• Genetic endocrine tumor syndromes
  • Growth and genetic obesity syndromes
  • Pituitary
  • Sex development and maturation
  • Thyroid

This virtual network has the ability to quickly respond to unmet or time-sensitive needs, as in the recent pandemic. Dr. Pereira said that in response to COVID-19, Endo-ERN put together a webinar for the European Commission hosting a panel of international endocrine experts covering the risk of COVID-19 to those with endocrine disorders.

EU directives have made cross-country healthcare access possible, and ERN has simply enhanced the benefits. However, there are still challenges to overcome. A system for adequate reimbursement needs to be approved by all EU countries.

Endo-ERN also suggests a “CPMS first” policy where, for any rare or complex disease, patients are initially seen by a specialist through a virtual consultation using the clinical patient management system (CPMS). This saves resources and reduces costs.

Dr. Pereira reported that 80% of rare disease patients could have been seen by an initial virtual consultation using the Endo-ERN network and did not need to be seen in person. This would lessen the burden of endocrine patients if they did not need to travel to have in-person consultation by an expert in another country or region.

National Tumor Boards in France could not be stopped by COVID-19 lock-down

Sophie Leboulleux MD, head of the Thyroid Cancer Multidisciplinary Team in the department of Nuclear Medicine and Endocrine Oncology, Institut Gustave Roussy, France spoke about the benefits and challenges of France’s national and regional tumor boards that were brought to light during the COVID-19 quarantine.

The goal of tumor boards is to provide care locally and with the same quality to all patients in in France. There are two national expert rare tumor networks and 24 regional centers, including island constituents in Polynesia and West Indies. Briefly, each board is comprised of a multidisciplinary group of experts from different specialties including endocrinology, nuclear medicine, pathology, radiology, oncology, radiation oncology, and surgery.

The National Refractory Thyroid Cancer Tumor Board (TUTHYREF) is a national virtual meeting which has been occurring every two weeks since 2008. They use a simple Adobe software system to screen share the presentations.

Dr. Leboulleux says, “The plus of this approach is that it is simple. It’s for everybody. We’ve never had any problems from any firewall from any hospital.” However, she also points out that the simplicity of this particular software system limits the depth and breadth at which CT images can be viewed. Another challenge is time. Participation from overseas tumor boards, ie. Martinique and French Polynesia, in different time zones make can meetings difficult to attend at the scheduled time.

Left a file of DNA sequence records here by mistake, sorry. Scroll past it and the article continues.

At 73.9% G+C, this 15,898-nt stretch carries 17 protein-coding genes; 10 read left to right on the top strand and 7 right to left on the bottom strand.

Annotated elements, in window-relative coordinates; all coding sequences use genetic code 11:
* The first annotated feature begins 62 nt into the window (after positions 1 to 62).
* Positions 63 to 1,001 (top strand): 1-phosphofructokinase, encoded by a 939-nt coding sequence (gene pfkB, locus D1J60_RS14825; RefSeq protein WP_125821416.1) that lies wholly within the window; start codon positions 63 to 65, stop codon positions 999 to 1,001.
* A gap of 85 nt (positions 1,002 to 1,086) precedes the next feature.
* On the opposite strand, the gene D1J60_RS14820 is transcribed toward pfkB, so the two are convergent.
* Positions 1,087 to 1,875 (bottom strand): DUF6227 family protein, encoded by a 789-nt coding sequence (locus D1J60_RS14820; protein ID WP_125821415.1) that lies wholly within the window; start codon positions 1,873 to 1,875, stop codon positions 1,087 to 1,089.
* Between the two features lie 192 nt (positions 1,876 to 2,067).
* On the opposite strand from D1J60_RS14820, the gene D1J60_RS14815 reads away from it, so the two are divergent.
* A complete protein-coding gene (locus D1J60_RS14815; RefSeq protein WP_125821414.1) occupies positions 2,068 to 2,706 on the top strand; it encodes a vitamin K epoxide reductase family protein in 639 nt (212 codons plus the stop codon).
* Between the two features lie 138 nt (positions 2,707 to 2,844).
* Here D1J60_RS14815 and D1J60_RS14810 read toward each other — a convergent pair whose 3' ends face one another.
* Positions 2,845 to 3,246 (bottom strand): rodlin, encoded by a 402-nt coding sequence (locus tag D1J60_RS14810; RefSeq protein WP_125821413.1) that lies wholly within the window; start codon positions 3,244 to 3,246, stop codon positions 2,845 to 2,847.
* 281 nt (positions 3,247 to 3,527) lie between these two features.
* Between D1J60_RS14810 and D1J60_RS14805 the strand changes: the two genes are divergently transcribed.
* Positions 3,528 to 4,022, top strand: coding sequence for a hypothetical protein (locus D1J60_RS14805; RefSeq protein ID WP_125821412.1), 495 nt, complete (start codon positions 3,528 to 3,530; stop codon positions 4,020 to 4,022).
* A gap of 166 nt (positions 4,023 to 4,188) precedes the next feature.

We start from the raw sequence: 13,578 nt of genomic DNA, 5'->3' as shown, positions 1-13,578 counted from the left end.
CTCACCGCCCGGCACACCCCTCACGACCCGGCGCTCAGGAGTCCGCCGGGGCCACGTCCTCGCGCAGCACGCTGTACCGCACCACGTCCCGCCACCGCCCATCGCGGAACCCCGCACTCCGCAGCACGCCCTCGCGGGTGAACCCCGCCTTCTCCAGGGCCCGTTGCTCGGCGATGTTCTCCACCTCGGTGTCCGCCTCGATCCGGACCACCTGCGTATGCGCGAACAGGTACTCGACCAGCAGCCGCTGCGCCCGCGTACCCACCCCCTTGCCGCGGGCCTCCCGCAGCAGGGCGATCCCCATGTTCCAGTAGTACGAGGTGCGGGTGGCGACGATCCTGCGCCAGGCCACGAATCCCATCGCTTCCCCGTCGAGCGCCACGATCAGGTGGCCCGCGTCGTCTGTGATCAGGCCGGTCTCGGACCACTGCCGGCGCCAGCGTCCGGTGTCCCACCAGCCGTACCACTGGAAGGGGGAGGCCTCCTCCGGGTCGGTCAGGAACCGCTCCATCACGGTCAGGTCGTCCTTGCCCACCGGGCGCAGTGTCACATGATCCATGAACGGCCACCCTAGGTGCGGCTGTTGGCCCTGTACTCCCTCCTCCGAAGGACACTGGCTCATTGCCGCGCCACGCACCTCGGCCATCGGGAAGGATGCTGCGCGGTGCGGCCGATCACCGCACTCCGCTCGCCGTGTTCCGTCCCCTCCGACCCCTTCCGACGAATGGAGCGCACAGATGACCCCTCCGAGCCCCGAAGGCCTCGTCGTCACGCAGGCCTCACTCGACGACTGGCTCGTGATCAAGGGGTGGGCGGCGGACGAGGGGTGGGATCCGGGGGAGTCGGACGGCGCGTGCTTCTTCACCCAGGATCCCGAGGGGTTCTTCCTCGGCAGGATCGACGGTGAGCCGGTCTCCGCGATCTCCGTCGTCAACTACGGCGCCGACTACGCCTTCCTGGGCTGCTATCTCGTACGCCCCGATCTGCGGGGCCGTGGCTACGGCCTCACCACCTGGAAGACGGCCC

Since France implemented a COVID-19 lock-down on March 18, TUTHYREF was able to continue meeting with little to no loss in participation or in patient case presentation through May 11, when restrictions were lessened. The continuity of national tumor board meetings was attributed to the fact that they had already been meeting virtually prior to COVID-19, and the software and hardware needed to do so was simple and already in place.

In contrast, regional board participation dropped since most meetings occurred in-person at the regional institution. The transition to virtual meetings was hindered because home laptops did not have the institutional IT approved software to access patient records and bandwidth on local servers fluctuated as others in the home also used the internet.

Based on the recent pandemic, Dr. Leboulleux gave the following insights:

  • Physicians easily adapted to the new way of participating in virtual tumor boards and many were enthusiastic about continuing virtual meetings at least part time.
  • Regional, national, and even international tumor boards are time saving, cost efficient, and have a beneficial carbon footprint.
  • Local tumor boards are possible, though it can be more difficult as local participants who are used to in-person team collaborations and brainstorming learn the dynamics of “one person talking at a time.”
  • Institutions also need to allow healthcare providers access to medical software programs from outside the institution (ie. home). To do this, IT departments need to be involved so that patient medical anonymity can be safe-guarded.
  • All virtual tumor boards suffer from “multitasking,” as at some point in the meeting participants begin to check emails and answer phones.


Telemedicine in the time of COVID-19 seems to have validated the use of those systems already using virtual technology to collaborate between medical specialties, such as Endo-ERN and TUTHYREF. It has also highlighted areas that need additional attention.

Regional boards will need to come up to speed on virtual interactions. POCT, as indicated by Dr. Singh, needs additional testing and validating before we can circumvent the large scale medical testing facilities, even for routine tests. 

Drs. Bjugstad, Pereira, Singh, and Reincke report no conflicts with regard to discussing these studies. Dr. Leboulleux has association with Bayer Inc. and Lilly. Dr. Hammer is the founder of Millendo Therapeutics and Vasaragen.